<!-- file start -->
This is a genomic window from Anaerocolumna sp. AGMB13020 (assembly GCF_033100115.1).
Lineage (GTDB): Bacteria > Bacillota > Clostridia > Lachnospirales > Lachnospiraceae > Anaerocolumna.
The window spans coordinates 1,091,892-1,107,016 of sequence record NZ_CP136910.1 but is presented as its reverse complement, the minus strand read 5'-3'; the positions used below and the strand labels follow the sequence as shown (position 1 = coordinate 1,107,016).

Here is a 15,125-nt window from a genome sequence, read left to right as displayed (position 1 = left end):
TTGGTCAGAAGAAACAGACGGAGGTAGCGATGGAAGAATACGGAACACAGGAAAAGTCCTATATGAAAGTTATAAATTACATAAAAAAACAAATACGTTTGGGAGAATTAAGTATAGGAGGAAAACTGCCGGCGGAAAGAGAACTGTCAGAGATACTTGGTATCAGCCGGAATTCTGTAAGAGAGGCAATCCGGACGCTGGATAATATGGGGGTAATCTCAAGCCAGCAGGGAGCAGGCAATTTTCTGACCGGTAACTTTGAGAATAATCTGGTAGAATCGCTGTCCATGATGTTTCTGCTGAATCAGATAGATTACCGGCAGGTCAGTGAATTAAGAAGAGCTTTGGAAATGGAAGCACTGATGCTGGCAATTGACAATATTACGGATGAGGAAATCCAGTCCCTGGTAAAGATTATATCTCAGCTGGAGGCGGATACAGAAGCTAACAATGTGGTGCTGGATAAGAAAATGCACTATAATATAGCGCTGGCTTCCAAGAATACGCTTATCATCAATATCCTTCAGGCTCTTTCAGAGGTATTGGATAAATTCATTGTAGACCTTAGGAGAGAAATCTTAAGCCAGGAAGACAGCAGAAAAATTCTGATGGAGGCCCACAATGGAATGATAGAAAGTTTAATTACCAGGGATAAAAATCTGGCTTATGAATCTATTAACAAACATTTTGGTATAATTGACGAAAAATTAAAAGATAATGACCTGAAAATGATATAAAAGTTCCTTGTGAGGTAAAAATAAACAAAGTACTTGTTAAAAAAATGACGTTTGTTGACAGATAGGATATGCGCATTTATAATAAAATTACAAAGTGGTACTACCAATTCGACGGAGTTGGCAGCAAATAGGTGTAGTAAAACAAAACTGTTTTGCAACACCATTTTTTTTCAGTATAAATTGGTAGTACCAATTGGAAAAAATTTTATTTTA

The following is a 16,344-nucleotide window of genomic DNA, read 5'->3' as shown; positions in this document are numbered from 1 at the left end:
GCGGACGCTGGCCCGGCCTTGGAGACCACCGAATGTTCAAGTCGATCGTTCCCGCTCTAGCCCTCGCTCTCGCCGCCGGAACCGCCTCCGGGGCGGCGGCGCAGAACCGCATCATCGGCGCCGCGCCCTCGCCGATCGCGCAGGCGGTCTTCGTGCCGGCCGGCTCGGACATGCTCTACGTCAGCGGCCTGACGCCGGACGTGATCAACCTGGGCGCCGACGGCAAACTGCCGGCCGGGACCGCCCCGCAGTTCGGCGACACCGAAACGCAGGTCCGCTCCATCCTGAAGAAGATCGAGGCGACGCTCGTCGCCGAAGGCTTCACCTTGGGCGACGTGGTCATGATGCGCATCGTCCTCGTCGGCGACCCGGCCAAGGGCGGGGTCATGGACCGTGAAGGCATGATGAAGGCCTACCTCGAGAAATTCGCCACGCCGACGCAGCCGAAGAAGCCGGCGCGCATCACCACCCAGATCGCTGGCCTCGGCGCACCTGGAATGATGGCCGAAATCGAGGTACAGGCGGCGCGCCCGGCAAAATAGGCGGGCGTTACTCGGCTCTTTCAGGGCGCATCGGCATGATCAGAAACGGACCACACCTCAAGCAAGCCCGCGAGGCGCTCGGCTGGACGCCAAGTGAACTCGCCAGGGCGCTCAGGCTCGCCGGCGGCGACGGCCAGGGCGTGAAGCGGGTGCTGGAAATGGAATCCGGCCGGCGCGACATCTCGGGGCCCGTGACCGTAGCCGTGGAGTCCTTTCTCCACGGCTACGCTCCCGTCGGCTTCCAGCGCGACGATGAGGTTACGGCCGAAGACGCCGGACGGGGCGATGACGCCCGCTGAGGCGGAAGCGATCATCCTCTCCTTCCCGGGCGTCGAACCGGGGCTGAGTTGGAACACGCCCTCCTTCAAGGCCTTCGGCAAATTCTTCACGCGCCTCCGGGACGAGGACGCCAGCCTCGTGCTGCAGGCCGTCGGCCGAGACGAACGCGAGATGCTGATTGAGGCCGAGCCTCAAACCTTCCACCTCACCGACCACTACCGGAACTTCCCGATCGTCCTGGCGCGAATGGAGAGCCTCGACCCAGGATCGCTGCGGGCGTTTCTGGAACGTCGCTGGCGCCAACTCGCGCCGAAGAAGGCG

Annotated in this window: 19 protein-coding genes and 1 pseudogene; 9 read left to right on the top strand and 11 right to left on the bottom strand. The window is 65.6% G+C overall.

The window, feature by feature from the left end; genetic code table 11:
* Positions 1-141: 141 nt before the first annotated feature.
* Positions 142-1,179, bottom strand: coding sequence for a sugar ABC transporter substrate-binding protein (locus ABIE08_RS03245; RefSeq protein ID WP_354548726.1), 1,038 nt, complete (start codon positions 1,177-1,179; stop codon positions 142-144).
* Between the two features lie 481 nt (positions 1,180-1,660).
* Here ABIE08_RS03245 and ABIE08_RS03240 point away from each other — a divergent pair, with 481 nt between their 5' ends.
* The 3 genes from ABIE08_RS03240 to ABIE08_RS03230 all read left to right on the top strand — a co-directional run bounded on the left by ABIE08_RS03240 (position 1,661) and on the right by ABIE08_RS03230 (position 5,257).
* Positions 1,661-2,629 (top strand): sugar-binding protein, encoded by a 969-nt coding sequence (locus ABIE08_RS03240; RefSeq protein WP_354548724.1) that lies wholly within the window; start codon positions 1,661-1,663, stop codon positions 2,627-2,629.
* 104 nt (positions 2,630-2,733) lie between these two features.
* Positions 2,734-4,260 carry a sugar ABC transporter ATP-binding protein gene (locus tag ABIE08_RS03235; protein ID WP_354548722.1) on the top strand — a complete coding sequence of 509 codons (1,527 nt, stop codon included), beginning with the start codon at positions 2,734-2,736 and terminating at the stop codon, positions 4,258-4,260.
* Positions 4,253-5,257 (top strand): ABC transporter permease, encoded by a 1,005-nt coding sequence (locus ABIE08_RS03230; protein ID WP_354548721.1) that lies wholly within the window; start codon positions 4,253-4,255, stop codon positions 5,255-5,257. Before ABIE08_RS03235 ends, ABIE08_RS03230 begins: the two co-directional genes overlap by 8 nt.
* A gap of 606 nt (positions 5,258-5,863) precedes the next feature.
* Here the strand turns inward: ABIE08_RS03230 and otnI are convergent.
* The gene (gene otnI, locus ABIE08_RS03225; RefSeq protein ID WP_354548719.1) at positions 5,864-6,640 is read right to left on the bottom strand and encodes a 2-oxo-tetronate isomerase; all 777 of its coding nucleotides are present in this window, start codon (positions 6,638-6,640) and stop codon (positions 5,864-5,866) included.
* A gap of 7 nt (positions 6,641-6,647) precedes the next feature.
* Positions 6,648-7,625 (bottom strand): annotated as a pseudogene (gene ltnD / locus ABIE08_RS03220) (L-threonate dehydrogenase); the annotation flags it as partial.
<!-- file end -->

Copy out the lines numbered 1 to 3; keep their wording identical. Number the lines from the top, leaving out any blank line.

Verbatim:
This is a genomic window from Anaerocolumna sp. AGMB13020 (assembly GCF_033100115.1).
Lineage (GTDB): Bacteria > Bacillota > Clostridia > Lachnospirales > Lachnospiraceae > Anaerocolumna.
The window spans coordinates 1,091,892-1,107,016 of sequence record NZ_CP136910.1 but is presented as its reverse complement, the minus strand read 5'-3'; the positions used below and the strand labels follow the sequence as shown (position 1 = coordinate 1,107,016).